This example deploys a Jupyter Notebook server. You will also learn how you can connect to the server on VS Code or an IDE of your choice.

What you will do

  • Use vessl.log() to log model’s key metrics to VESSL AI during training
  • Define a YAML for batch experiments
  • Use Run Dashboard to track, visualize, and review experiments

Using our Python SDK

You can log metrics like accuracy and loss during each epoch with vessl.log(). For example, the example below calculates the accuracy and loss at each epoch which we receive as environment variables and logs them to VESSL AI.

import os
import random 
import vessl
epochs = int(os.environ['epochs'])
lr = float(os.environ['lr'])
offset = random.random() / 5
for epoch in range(2, epochs):
    acc = 1 - 2**-epoch - random.random() / epoch - offset
    loss = 2**-epoch + random.random() / epoch + offset
    print(f"epoch={epoch}, accuracy={acc}, loss={loss}")
    vessl.log({"accuracy": acc, "loss": loss})

You can review the results under Plots.

You can also use vessl.log() with our YAML to (1) launch multiple jobs with different hyperparameters, (2) track the results in realtime, and (3) set up a shared experiment dashboard for your team.

Using the YAML

Here, we have a simple log_epoch-10_lr-0.01.yml file that runs the file above on a CPU instance. Refer to our get started guide to learn how you can launch a training job.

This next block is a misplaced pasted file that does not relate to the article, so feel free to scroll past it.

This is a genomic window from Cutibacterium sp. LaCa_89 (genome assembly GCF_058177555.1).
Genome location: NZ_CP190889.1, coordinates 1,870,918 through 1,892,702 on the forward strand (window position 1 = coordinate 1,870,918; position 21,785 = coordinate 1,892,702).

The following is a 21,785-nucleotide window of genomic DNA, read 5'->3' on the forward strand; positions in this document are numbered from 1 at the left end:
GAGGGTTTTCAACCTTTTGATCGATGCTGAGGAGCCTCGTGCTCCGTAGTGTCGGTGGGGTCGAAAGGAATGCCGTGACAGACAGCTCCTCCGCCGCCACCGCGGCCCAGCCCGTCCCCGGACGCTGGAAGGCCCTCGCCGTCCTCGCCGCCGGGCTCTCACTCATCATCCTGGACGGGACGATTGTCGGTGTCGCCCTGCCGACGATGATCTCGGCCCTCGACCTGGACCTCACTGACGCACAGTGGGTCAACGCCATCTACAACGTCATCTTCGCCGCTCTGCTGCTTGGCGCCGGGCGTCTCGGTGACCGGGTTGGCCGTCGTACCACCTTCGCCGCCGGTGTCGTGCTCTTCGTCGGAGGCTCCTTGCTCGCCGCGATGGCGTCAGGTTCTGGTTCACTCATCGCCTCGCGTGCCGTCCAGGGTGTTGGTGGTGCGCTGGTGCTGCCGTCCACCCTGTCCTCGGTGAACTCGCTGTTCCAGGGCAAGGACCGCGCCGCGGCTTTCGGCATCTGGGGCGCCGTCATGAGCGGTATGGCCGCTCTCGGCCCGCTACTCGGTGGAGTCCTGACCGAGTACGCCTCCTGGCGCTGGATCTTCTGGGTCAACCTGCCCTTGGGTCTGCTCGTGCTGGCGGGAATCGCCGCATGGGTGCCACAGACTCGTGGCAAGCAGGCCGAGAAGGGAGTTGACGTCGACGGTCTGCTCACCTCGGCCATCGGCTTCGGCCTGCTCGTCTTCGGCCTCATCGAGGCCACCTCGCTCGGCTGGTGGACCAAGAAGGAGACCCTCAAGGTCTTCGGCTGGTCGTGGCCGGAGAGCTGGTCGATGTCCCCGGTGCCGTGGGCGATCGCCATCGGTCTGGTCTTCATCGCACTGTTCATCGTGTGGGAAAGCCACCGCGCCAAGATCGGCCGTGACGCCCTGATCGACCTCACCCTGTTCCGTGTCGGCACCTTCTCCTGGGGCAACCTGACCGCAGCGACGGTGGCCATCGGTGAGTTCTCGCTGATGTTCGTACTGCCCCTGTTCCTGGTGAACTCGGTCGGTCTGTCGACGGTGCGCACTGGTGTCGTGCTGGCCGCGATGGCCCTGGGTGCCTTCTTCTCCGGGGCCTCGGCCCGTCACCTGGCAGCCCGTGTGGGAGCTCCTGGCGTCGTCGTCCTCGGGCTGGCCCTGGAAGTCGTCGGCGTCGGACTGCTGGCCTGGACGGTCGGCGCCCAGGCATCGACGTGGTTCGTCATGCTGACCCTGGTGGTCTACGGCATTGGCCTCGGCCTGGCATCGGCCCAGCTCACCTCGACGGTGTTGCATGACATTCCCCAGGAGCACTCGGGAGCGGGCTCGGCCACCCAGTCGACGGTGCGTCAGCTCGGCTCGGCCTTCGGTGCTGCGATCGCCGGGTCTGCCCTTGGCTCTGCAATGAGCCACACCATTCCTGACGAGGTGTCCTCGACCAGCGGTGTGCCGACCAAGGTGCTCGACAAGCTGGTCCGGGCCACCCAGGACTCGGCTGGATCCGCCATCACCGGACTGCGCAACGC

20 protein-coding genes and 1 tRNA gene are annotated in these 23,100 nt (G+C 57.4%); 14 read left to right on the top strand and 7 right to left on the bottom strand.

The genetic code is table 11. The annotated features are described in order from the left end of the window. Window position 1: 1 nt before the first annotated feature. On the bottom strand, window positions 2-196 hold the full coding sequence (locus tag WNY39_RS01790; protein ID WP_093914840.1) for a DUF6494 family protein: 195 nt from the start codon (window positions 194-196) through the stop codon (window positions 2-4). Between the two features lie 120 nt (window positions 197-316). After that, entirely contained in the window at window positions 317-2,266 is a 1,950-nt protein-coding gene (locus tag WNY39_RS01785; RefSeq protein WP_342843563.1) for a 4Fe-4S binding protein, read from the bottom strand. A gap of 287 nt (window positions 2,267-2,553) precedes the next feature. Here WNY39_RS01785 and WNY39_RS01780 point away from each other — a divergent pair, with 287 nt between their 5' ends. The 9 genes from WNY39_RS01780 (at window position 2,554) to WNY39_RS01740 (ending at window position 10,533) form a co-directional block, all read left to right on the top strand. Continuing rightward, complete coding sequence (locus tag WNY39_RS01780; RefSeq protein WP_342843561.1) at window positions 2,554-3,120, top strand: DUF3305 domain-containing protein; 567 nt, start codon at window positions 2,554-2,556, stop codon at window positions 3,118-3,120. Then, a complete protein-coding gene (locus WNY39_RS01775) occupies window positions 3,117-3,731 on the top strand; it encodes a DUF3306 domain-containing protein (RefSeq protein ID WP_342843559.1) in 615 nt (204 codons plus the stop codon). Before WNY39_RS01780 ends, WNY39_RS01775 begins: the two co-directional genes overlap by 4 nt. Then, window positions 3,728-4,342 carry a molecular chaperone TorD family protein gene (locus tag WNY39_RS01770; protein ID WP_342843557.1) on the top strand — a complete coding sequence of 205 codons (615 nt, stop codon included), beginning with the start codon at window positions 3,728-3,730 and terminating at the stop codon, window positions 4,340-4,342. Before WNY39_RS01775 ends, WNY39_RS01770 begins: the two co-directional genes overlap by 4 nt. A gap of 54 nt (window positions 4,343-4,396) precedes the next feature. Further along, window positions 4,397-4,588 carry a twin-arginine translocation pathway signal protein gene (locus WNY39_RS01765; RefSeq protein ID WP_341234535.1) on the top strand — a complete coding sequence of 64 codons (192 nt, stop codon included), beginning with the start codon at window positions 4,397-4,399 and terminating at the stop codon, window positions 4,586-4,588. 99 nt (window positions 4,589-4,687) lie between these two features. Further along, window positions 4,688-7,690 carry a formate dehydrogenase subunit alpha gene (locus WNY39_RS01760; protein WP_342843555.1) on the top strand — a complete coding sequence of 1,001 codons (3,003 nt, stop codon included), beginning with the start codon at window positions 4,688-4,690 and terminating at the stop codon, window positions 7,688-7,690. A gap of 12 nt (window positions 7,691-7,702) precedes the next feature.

name: tracking-1
description: "Logging custom metrics with VESSL SDK"
  cluster: vessl-aws-seoul
  preset: cpu-small
  /root/examples/: git://
  - command: python
    workdir: /root/examples/tracking

You can quickly change these values on YAML and run batch jobs with different hyperparameters.

vessl run create -f log_epoch-10_lr-0.01.yml
vessl run create -f log_epoch-10_lr-0.001.yml
vessl run create -f log_epoch-10_lr-0.0001.yml

This comes handy when you want to experiment with different hyperparameters using a committed code, and attaching a git hash to the YAML essentially versions your model as you fine-tune them.

Setting up a shared dashboard

Under Trackings, you can set up a shared dashboard of your experiments.

Using our web interface

You can tweak your parameters on our web once you defined your parameters as environment variables.

What’s next?

Train nanoGPT from scratch and track its performance as you experiment with different hyperparameters.